WE MAY NEVER KNOW…. The Bush gang’s penchant for secrecy is well known, but let’s not forget their goal of taking their secrets with them.
The required transfer in four weeks of all of the Bush White House’s electronic mail messages and documents to the National Archives has been imperiled by a combination of technical glitches, lawsuits and lagging computer forensic work, according to government officials, historians and lawyers.
Federal law requires outgoing White House officials to provide the Archives copies of their records, a cache estimated at more than 300 million messages and 25,000 boxes of documents depicting some of the most sensitive policymaking of the past eight years.
But archivists are uncertain whether the transfer will include all the electronic messages sent and received by the officials, because the administration began trying only in recent months to recover from White House backup tapes hundreds of thousands of e-mails that were reported missing from readily accessible files in 2005.
The risks that the transfer may be incomplete are also pointed up by a continuing legal battle between a coalition of historians and nonprofit groups over access to Vice President Cheney’s records. The coalition is contesting the administration’s assertion in federal court this month that he “alone may determine what constitutes vice presidential records or personal records” and “how his records will be created, maintained, managed, and disposed,” without outside challenge or judicial review.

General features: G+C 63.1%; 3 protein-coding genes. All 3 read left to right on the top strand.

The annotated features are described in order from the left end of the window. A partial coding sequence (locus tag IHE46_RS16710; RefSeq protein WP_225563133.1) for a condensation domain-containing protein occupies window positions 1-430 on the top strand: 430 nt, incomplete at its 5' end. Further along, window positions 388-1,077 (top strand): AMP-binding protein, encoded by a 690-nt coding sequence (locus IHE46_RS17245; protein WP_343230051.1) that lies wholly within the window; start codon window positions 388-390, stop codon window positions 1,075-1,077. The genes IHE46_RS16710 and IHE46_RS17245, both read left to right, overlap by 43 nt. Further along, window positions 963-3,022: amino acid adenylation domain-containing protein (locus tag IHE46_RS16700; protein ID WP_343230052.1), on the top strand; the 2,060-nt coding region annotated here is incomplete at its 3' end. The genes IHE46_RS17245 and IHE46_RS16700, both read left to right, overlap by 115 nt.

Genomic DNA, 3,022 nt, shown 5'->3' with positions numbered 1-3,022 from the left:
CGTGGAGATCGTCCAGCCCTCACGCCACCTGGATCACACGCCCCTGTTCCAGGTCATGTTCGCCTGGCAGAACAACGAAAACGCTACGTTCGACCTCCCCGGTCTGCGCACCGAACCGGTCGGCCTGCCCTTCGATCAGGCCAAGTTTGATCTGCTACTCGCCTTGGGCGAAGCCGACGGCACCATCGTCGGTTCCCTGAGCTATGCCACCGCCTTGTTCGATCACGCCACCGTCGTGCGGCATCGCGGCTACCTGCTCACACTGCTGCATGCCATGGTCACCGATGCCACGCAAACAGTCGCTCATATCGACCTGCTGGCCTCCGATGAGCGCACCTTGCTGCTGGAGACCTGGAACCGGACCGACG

Eventual access to the documentary record of the Bush presidency has been eagerly anticipated by historians and journalists because the president and his aides generally have sought to shield from public disclosure many details of their deliberations and interactions with outside groups.
“We are worried,” said Arnita A. Jones, executive director of the American Historical Association, which sued the White House several years ago seeking wider access to presidential records than President Bush had said in a 2001 executive order that he wanted the government to provide. “There is a context that is not reassuring,” she said.
It’s not an issue that gets a lot of attention, but it matters a great deal. It’s not just a question of administration officials hiding wrongdoing and covering up misconduct, and it’s not just a matter of fulfilling the requirements of historical and archival records.
As Hilzoy explained the other day, it’s principally about preventing another fiasco in the future: “A crucial part of the record of how our government was systematically perverted will be lost, and we will not be able to learn from it how to make sure that nothing like this ever happens again. We cannot let that happen. Too much depends on it.”